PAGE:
5 Ways to Manage Your Finances As A Couple
Should I play it solo or are we in this together?
For richer, for poorer… so the marriage vows go. But with 1/3 of couples reporting finances as a major source of conflict, we know it’s not always plain sailing trying to combine matrimony and money. For one thing, it’s not as straightforward as everyone wanting to share their funds: some couples operate completely separate bank accounts and split their bills 50/50 or according to some other pre-agreed ratio. Others prefer to share most responsibilities but keep a bit apart for private use (who said anything about a secret handbag fund?).
The best way to avoid banking bust-ups is to make a workable plan and be open and honest with each other from the outset. And just keep talking about money, so it doesn’t become a taboo subject. But even if you’re in an established relationship and feel that your financial life needs a spring clean, the following top tips should come in handy.
1. Are your credit scores as compatible as you are? If one of you has a poor credit history, beware of going all-in together, or you could be “co-scored” aka tarred with the same brush as your debt-ridden partner. Also, you should probably avoid using emotive language like “tarred with the same brush”.
2. Set limits – and stick to them. You’re probably going to be sharing the bills for utilities, housing and food. If one of you decides to splurge a thousand pounds on a cashmere coat one day (Impulse buys. They happen) that could seriously impair your ability to pay your share of the bills that month, leaving your partner in the red – and you red-faced. So agree on a figure beyond which all purchases need to be checked with the other person. It could be £50 or £500 depending on your situation.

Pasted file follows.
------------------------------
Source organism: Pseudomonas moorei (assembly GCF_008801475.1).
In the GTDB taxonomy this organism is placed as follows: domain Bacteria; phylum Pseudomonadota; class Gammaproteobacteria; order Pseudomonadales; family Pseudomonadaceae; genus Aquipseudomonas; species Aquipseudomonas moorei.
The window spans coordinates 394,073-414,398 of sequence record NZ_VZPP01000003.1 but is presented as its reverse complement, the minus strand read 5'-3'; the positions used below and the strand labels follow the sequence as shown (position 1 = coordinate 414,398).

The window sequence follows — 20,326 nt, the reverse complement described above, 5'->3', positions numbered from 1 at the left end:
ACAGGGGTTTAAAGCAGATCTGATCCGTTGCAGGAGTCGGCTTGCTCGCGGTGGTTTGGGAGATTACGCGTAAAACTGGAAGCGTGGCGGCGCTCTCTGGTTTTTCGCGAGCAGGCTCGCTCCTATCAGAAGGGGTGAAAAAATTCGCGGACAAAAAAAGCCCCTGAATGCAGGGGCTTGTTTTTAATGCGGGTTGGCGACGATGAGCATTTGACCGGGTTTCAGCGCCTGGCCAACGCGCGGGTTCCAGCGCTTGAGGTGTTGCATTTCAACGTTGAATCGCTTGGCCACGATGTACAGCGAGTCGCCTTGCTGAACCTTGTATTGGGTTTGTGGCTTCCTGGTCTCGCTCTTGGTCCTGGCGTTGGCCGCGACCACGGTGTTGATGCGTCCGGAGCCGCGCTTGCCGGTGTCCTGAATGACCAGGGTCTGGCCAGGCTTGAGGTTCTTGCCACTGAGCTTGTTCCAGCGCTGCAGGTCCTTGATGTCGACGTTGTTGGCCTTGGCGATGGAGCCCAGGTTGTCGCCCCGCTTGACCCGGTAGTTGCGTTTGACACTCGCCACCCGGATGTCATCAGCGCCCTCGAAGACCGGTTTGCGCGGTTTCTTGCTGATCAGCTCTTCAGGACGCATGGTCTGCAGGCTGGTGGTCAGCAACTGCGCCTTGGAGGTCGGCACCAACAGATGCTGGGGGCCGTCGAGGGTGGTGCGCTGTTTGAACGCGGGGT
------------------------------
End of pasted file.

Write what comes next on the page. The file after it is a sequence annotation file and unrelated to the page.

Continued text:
3. Try before you buy… if you’re not sure about completely combining your finances, why not start by opening a simple current account together and just using it for one or two agreed expenses, to see how it feels? It could be something fun like a hobby or holiday fund, or have a more practical purpose like the weekly supermarket bill. This will help you get a feel for budgeting together without being overwhelmed.
4. Safety in numbers - what works best for many couples is having two accounts each. A joint account that you both share, plus a private account just for you. Again, honesty is key here. This isn’t about contributing 5% of your monthly earnings to the joint account and squirreling away the rest of it for “personal expenses”. But once you’re both putting enough in the joint pot to cover essential bills, it’s nice to know you each have a little something to use for gifts, surprises, and weird personal choices that your other half doesn’t want anything to do with eg. fish pedicures.
5. Equality, equality, equality! No, we’re not talking about equal pay (for once), but equality of understanding. One of the most financially toxic things you can do is be in a relationship where one person understands a lot about finance and the other one knows nothing. Actually, that’s not just financially toxic – it’s toxic full stop! However boring or difficult your partner might find interest rates, tax allowances and ISA’s, he/she MUST MUST MUST get himself/herself educated. Or you won’t be making decisions as a team. And the one with all the knowledge will have all the power. And while that might sound appealing, it really isn’t. Because power = responsibility.
Ultimately, money represents power and power is a flash-point in any human interaction, so it’s unlikely you and your partner will never, ever row about money. But if you keep the channels of communication open, and plan practically, then you should be able to nip trouble in the bud. And if you can’t, there’s no shame in seeking counselling or mediation to prevent your money gripes snowballing in to something that a judge has to sort out for you.